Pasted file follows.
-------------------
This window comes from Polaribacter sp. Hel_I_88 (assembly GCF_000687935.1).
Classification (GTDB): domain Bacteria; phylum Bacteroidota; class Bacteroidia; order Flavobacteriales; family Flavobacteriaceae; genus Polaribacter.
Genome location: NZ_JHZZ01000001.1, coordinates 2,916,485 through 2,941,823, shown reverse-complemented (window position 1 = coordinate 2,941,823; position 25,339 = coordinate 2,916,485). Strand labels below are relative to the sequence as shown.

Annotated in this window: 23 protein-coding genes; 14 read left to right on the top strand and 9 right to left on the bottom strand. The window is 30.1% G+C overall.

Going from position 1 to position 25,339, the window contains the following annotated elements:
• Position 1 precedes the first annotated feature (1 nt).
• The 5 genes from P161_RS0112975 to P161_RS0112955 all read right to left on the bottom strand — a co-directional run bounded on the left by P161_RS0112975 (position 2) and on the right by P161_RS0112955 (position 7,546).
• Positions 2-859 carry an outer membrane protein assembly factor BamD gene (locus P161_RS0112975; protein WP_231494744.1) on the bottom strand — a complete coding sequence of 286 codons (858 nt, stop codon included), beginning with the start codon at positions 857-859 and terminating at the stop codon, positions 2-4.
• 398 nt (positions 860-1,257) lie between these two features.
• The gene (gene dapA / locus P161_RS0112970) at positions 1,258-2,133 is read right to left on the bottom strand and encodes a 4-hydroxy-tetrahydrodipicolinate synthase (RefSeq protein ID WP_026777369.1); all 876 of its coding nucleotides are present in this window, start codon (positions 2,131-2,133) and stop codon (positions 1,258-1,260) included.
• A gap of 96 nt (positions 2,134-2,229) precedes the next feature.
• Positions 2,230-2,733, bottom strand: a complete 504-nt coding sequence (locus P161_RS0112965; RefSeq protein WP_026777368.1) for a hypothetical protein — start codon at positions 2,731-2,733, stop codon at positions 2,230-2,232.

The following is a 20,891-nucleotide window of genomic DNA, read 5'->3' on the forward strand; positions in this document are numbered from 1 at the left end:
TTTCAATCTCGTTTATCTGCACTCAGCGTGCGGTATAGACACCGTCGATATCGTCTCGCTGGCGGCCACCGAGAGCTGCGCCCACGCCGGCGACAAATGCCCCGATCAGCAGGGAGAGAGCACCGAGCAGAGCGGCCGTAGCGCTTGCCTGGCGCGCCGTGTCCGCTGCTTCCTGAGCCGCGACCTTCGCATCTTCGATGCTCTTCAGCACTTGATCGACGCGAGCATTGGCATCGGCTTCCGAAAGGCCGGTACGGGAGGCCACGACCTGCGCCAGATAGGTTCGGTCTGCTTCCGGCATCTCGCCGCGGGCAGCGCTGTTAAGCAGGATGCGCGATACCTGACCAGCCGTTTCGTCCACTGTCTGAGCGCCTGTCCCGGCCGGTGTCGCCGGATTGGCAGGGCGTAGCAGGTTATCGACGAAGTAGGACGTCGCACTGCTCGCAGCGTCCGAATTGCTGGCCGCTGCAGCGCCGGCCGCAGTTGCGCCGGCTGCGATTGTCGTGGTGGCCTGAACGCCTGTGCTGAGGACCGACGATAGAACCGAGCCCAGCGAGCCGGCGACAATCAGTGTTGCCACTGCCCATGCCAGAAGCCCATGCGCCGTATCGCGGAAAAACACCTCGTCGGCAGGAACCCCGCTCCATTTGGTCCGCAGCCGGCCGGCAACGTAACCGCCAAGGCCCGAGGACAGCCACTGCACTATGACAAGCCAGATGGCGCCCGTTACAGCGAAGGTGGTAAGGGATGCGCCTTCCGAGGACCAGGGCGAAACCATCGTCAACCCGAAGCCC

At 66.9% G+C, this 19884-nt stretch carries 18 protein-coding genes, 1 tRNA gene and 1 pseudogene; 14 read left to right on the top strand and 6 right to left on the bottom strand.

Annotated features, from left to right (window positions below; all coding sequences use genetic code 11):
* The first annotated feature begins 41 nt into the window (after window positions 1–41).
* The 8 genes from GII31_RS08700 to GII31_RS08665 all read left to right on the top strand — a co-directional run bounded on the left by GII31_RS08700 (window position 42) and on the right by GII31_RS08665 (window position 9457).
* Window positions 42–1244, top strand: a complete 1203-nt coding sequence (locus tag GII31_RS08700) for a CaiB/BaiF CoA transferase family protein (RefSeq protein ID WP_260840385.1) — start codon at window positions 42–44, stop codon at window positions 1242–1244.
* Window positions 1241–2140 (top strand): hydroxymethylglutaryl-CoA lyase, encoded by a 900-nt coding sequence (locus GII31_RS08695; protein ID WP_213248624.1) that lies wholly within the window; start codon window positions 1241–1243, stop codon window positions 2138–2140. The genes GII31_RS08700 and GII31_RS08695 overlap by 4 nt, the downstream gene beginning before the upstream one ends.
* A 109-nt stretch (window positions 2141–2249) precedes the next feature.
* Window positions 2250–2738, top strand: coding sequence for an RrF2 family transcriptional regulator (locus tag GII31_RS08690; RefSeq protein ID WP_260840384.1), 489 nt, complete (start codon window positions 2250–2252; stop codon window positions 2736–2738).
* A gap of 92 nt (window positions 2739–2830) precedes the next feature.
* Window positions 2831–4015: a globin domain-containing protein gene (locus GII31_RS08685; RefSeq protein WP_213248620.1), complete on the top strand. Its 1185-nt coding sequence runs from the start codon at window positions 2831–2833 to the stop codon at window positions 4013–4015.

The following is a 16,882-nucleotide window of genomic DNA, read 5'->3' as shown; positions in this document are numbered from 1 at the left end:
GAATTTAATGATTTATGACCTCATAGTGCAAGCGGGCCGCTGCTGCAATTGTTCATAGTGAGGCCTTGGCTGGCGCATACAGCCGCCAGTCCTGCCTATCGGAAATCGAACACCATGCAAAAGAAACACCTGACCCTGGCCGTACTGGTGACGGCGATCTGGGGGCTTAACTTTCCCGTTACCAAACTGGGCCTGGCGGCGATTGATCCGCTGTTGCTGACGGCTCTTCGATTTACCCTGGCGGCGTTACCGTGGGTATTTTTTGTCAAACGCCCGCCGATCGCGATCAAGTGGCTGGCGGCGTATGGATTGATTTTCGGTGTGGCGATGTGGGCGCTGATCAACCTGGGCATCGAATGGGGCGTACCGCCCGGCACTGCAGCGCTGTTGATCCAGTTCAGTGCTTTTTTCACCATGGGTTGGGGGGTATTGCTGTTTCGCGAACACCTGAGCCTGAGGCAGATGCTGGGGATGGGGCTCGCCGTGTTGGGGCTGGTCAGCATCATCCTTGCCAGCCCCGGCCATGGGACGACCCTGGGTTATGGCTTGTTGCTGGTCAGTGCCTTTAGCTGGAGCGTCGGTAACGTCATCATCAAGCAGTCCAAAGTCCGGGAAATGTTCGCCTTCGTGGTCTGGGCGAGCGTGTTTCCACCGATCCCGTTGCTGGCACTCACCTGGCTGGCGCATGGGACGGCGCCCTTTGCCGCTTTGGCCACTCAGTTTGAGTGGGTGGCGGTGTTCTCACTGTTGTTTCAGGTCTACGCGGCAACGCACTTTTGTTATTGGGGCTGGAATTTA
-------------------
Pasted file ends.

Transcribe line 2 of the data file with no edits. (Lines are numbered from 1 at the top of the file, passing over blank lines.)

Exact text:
Classification (GTDB): domain Bacteria; phylum Bacteroidota; class Bacteroidia; order Flavobacteriales; family Flavobacteriaceae; genus Polaribacter.